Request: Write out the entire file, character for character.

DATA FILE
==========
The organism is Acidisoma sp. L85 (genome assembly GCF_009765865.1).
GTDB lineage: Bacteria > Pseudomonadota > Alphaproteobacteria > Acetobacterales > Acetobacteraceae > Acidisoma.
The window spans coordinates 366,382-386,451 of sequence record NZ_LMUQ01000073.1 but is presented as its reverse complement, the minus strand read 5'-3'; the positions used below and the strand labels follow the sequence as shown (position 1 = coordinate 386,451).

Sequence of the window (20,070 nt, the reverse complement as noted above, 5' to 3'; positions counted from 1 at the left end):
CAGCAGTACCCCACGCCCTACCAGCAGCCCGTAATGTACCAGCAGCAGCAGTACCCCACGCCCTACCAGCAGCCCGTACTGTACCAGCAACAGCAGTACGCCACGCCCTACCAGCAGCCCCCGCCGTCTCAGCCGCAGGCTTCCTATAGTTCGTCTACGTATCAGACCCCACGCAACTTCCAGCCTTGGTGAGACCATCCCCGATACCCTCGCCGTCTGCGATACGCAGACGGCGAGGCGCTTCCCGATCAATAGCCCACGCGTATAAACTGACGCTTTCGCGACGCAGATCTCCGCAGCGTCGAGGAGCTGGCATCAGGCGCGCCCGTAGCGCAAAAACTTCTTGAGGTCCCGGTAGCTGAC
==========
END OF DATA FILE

The organism is Acidisoma sp. L85 (genome assembly GCF_009765865.1).
GTDB lineage: Bacteria > Pseudomonadota > Alphaproteobacteria > Acetobacterales > Acetobacteraceae > Acidisoma.
The window spans coordinates 366,382-386,451 of sequence record NZ_LMUQ01000073.1 but is presented as its reverse complement, the minus strand read 5'-3'; the positions used below and the strand labels follow the sequence as shown (position 1 = coordinate 386,451).

Sequence of the window (20,070 nt, the reverse complement as noted above, 5' to 3'; positions counted from 1 at the left end):
CAGCAGTACCCCACGCCCTACCAGCAGCCCGTAATGTACCAGCAGCAGCAGTACCCCACGCCCTACCAGCAGCCCGTACTGTACCAGCAACAGCAGTACGCCACGCCCTACCAGCAGCCCCCGCCGTCTCAGCCGCAGGCTTCCTATAGTTCGTCTACGTATCAGACCCCACGCAACTTCCAGCCTTGGTGAGACCATCCCCGATACCCTCGCCGTCTGCGATACGCAGACGGCGAGGCGCTTCCCGATCAATAGCCCACGCGTATAAACTGACGCTTTCGCGACGCAGATCTCCGCAGCGTCGAGGAGCTGGCATCAGGCGCGCCCGTAGCGCAAAAACTTCTTGAGGTCCCGGTAGCTGAC